“You can just watch and there is nothing you can do. It is good to save a set of tyres but it is an odd feeling. I’m very happy.”

    He added: “Of course we talked about it before qualifying, we talked about what can happen, you never know, you don’t know how quicker the others will be, how much fuels the others have on board.

    “We saw in the last race and in the other races, we see this year the races have changed and important to handle the tyre situation, for both of us after the first run we had the feeling that we might be safe but you never know, you do that again until the day arrived, and other people prove you wrong.

    “In the end you never know, if it works you are a hero if it doesn’t you are not.”

    Vettel claimed things were still not perfect for him after missing on Friday running following his crash.

    “It not 100% smooth, still things we have to improve and do better, but sitting here now I am happy and pleased after the bad shunt yesterday and the work load I managed to give to all the mechanics, not just mine, it was a pretty big hit and a lot to repair. They did a very good job and I had a fantastic car today.”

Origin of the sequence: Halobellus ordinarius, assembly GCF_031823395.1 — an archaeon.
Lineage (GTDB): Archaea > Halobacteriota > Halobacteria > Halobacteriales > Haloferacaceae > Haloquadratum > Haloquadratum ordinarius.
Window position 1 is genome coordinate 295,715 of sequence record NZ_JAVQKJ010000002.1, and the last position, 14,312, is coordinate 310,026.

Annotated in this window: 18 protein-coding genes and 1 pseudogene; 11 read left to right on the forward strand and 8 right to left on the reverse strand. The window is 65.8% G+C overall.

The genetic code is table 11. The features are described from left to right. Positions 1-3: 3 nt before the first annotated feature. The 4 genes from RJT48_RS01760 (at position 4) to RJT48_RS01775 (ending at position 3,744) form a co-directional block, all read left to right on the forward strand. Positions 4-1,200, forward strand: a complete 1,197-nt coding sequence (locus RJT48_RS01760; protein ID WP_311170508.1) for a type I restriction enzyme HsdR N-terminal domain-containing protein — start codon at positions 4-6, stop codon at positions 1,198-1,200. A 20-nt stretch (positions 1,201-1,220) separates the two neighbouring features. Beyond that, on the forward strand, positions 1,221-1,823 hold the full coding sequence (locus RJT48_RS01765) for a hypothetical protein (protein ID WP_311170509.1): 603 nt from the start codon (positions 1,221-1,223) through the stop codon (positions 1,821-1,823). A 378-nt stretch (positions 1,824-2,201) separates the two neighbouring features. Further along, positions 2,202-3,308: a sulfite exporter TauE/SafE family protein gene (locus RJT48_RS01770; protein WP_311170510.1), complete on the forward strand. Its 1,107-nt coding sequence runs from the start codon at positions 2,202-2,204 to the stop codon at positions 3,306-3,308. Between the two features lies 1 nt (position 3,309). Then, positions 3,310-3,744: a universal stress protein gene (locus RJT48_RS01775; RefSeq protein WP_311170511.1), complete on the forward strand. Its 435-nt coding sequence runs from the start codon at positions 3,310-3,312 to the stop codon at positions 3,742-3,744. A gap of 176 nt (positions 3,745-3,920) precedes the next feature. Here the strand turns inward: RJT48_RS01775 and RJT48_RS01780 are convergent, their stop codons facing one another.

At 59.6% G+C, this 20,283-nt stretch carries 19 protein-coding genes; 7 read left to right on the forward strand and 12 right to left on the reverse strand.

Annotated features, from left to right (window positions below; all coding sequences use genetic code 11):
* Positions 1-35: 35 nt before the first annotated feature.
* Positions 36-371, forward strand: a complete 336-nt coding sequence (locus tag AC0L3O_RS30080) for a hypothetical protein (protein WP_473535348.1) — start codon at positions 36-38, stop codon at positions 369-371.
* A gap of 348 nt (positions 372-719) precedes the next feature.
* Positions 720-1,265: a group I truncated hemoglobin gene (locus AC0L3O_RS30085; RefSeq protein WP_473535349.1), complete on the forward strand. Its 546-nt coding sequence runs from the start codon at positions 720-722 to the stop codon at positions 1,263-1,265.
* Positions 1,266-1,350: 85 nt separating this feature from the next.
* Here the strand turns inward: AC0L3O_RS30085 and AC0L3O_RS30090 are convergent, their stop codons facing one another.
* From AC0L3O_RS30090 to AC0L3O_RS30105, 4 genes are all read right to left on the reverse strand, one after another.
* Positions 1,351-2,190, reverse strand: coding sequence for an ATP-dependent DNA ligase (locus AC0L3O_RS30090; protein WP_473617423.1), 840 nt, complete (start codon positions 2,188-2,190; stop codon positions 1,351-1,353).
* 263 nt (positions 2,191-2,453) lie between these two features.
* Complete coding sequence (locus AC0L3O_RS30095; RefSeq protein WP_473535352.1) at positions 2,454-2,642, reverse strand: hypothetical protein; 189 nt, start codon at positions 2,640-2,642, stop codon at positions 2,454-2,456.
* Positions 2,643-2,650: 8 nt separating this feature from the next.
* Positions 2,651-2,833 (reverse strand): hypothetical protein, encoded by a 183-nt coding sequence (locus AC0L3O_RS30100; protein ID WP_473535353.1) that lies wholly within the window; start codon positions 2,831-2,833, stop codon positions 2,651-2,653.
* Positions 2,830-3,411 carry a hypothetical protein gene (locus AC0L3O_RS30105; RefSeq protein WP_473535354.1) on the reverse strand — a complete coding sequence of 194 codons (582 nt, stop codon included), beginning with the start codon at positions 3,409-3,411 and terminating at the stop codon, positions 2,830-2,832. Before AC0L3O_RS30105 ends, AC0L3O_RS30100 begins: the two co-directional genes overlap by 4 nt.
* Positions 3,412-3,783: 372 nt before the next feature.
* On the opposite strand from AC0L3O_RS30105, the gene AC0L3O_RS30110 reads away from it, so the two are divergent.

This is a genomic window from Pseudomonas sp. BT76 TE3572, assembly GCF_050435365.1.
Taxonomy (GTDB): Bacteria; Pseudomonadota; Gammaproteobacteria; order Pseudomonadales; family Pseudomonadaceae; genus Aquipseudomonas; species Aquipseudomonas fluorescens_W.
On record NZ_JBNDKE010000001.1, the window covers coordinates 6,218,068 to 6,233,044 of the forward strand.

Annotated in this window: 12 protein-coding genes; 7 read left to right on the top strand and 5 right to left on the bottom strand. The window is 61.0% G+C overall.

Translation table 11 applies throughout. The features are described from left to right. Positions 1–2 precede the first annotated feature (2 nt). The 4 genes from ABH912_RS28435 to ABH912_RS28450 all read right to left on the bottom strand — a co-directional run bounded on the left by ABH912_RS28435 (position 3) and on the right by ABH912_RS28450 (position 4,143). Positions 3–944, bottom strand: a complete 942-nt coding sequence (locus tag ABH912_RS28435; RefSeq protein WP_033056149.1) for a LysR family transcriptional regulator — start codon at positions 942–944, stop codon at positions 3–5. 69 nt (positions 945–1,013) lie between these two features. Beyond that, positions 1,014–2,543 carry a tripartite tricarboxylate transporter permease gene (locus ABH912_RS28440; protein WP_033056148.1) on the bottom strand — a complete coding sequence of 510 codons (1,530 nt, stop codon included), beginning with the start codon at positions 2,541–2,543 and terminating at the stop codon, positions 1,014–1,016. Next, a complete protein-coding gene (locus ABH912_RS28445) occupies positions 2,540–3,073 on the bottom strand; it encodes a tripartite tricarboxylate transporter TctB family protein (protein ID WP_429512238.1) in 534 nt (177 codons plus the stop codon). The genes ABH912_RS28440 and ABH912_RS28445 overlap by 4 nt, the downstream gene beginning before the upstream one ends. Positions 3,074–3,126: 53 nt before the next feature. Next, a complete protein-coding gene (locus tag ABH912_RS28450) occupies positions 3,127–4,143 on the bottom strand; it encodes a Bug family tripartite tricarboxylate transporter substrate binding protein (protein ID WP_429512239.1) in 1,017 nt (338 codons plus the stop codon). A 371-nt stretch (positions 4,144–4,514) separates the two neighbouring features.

2. For team-mate Mark Webber, the Australian was feeling quite relaxed compared to Sebastian’s pace in qualifying. has the details.

    Mark Webber said he was not concerned that Sebastian Vettel was able to beat him to Turkish Grand Prix pole position despite missing the majority of practice.

    Webber was expected to be Red Bull’s main contender in qualifying given that Vettel had not run at Istanbul Park in the dry until this morning following his heavy crash on Friday morning.

    But in the event Vettel continued his run of 2011 pole positions, while Webber was 0.4 seconds adrift in second.

    “Seb did a great job today,” said Webber. “We know he runs great pace on Saturday afternoon, and he has done a good job.

    “Yes, I would like to be a bit closer, but we know these cars are very, very complex and you need everything right to get the laps done.

    “This is the ultimate result for the team.”

    Last year the Turkish Grand Prix was the scene of Webber and Vettel’s infamous intra-team collision while fighting for victory, but the Australian said the chance of a repeat was very slim.

    “Last year in this room there was a different atmosphere,” he said. “It wasn’t an ideal race – there was a bit of momentum coming in with different stories, we had a crash and it happens in motor racing. It is rare between team-mates.

    “It is more straightforward these days, but DRS and things like that make it less intense in some ways even though you do so much.